Virendra A. Parikh, MD




Pseudomembranous Colitis

September 14, 2005

Following mechanical bowel preparation and prophylactic antibiotic therapy, a 59-year-old man underwent transanal excision of a villous adenoma of the distal rectum. Two weeks after discharge, he returned with a temperature of 38.9°C (102°F), abdominal pain, and diarrhea.

Herpesvirus Infections

September 14, 2005

Ten days before presenting for evaluation, a 69-year-old man began to experience neuralgic pain and noticed the eruption of painful erythematous macules and papules on the right side of his chest. Within 24 to 72 hours, vesicles and pustules arose at the site. One week after onset, several of the lesions dried and crusted.

Sigmoid Colonic Volvulus

September 14, 2005

A 79-year-old male nursing home resident with Parkinson's disease was brought to the emergency department after 3 days of severe constipation and inability to pass flatus. Examination showed generalized abdominal distention with tympany. Results of rectal examination were normal.

Colovesical Fistula

September 14, 2005

For 2 months, a 73-year-old man had experienced dysuria, pneumaturia, and foul-smelling urine. He had an attack of diverticulitis a year earlier. At that time, he underwent a barium enema study, which showed multiple sigmoid colonic diverticula with spasm.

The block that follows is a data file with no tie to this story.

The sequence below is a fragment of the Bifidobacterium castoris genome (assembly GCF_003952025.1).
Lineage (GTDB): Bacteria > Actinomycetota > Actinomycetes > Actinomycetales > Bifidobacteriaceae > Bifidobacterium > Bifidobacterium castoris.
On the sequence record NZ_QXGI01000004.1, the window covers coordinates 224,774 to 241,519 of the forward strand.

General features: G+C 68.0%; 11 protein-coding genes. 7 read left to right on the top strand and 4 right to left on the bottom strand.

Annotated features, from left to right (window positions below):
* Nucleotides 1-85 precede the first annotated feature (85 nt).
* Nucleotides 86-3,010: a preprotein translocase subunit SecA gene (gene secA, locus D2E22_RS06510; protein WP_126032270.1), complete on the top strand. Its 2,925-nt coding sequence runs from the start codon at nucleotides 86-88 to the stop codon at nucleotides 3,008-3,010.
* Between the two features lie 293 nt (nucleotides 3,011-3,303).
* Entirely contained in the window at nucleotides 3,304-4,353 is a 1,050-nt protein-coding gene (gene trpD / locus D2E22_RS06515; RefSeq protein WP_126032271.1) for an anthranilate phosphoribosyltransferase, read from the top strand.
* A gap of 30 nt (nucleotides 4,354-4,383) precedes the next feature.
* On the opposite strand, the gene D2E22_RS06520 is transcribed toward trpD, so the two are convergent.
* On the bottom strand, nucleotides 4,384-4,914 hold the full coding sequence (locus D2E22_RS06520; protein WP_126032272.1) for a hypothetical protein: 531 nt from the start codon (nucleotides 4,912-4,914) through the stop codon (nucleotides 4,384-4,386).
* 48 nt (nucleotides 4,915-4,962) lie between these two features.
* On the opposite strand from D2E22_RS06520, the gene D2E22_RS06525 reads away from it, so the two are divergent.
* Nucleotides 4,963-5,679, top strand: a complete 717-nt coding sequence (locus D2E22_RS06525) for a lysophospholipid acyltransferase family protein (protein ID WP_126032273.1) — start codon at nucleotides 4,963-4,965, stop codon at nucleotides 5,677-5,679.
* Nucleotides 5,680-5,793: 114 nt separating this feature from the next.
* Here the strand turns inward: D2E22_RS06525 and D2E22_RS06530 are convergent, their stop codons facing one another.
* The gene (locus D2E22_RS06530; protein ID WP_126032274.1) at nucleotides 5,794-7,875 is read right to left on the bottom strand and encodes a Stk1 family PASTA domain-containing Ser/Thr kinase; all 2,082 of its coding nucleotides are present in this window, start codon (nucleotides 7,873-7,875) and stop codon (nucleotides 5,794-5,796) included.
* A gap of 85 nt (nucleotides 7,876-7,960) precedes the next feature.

Villous Adenoma

September 14, 2005

Endoscopic evaluation of a 61-year-old man hospitalized with a 4-month history of rectal bleeding, mucous discharge, and change in bowel habits revealed this large, sessile villous adenoma. The lesion occupied half the circumference of the bowel wall in the distal sigmoid colon, 25 cm from the anal verge. Examination of biopsy specimens showed benign villoglandular adenoma with atypia, with no invasive carcinoma. Sigmoid resection was carried out, and the patient recovered well.

Colonic Adenoma

September 14, 2005

When a 59-year-old man's stool tested positive for occult blood, colonoscopic evaluation was carried out. This is the endoscopic appearance of a pedunculated colonic adenoma-the source of the bleeding-being removed by a snare.

Colocolic Intussusception

September 14, 2005

For 3 days, a 69-year-old man had had intermittent colicky pain on the right side of the abdomen, loose bowel movements, and a low-grade fever. Examination disclosed a mildly tender, palpable, diffuse mass in the right upper quadrant and hyperactive bowel sounds. The patient's stool was positive for occult blood, and a complete blood cell count showed a low hemoglobin level and a slightly elevated white blood cell count.

Pilonidal Sinus

September 14, 2005

Pain, swelling, and purulent, blood-stained drainage around the lower back had plagued a 21-year-old woman for 3 weeks. On examination, multiple openings were seen overlying the natal cleft, the sacrococcygeal region, and the upper part of the midline. The last was the area of drainage. Insertion of a metal probe at that point revealed a pilonidal sinus that communicated with centrally located openings.

Melanosis Coli

September 14, 2005

A 65-year-old woman had had diarrhea for 1 year. Stool studies were negative for occult blood, and flexible sigmoidoscopy revealed a cobblestone-patterned colonic mucosa. A detailed history revealed that for the past year, the patient had been taking a daily herbal multivitamin supplement, the ingredients of which included cascara. Her diarrhea resolved completely when she stopped taking the pills.